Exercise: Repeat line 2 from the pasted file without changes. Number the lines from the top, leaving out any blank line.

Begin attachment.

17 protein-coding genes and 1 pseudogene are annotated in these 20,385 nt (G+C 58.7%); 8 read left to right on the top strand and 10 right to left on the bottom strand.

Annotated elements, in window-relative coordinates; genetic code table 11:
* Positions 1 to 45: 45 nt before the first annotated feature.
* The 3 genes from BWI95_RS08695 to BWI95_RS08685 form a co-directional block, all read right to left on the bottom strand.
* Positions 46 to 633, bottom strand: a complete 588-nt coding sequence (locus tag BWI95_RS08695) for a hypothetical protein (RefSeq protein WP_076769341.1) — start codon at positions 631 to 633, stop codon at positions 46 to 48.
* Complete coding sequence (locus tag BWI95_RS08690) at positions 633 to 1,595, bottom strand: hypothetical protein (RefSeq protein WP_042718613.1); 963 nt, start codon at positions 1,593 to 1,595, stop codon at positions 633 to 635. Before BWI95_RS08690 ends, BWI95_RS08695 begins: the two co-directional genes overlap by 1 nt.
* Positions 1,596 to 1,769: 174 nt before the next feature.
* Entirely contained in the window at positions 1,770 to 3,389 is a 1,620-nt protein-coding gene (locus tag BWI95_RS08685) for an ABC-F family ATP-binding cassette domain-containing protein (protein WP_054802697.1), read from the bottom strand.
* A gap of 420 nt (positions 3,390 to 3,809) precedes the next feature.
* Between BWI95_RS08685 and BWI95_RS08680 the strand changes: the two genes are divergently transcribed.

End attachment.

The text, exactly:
Annotated elements, in window-relative coordinates; genetic code table 11: